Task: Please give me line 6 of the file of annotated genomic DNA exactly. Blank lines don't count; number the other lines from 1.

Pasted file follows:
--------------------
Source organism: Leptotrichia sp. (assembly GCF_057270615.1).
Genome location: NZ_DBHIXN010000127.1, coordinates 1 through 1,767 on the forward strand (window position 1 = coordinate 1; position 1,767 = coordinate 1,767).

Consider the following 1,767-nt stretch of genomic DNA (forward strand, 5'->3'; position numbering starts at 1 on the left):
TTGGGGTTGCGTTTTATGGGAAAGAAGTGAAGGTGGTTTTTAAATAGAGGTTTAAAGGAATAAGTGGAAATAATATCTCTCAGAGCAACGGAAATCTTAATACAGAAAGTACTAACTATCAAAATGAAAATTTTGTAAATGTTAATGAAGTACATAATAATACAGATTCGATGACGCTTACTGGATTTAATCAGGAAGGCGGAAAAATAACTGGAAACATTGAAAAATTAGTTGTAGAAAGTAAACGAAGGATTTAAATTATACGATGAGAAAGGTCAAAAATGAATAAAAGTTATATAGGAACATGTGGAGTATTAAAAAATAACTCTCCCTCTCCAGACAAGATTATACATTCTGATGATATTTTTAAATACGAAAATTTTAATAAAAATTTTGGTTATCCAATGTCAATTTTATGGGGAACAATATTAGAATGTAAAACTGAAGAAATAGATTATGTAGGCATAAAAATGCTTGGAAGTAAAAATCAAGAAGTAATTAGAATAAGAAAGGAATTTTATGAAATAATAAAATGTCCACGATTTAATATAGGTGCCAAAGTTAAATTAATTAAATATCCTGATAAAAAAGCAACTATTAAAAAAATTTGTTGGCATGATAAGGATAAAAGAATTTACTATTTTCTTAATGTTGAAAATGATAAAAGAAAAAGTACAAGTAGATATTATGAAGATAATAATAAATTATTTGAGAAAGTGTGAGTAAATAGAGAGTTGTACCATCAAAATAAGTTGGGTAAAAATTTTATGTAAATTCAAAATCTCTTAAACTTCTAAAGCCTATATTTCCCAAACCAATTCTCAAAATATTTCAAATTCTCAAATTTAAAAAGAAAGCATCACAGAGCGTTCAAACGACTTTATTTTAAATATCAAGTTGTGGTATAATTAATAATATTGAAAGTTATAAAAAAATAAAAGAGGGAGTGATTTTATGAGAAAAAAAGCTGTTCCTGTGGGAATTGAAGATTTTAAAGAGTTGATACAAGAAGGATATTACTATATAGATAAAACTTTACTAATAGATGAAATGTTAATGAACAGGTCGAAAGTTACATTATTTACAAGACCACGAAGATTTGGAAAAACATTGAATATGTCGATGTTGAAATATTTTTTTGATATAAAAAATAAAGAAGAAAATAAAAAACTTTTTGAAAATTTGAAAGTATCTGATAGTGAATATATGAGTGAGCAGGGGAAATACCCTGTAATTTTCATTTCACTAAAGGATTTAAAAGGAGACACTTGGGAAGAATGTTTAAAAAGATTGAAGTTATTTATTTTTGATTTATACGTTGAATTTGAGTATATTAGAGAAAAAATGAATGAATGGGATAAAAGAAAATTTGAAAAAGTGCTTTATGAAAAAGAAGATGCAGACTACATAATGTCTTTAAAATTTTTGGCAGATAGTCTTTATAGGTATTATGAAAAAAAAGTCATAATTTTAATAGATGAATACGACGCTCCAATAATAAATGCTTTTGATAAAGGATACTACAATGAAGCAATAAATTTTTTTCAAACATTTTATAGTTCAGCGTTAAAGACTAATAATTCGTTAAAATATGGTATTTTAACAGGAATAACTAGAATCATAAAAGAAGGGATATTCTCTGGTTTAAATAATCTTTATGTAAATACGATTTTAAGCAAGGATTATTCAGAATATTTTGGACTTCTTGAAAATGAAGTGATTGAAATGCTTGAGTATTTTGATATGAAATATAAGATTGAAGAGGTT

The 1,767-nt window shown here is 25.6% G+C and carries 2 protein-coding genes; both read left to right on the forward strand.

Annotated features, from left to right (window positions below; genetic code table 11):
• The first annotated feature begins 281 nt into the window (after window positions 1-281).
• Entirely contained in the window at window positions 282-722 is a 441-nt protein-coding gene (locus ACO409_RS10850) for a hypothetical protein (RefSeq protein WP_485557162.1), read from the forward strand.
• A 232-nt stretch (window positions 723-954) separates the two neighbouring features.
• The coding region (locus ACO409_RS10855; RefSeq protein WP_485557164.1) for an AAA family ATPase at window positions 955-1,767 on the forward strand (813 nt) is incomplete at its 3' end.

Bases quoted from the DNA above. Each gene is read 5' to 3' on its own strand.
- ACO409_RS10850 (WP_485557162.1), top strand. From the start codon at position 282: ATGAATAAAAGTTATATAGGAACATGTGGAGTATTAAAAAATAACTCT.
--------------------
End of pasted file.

Annotated features, from left to right (window positions below; genetic code table 11):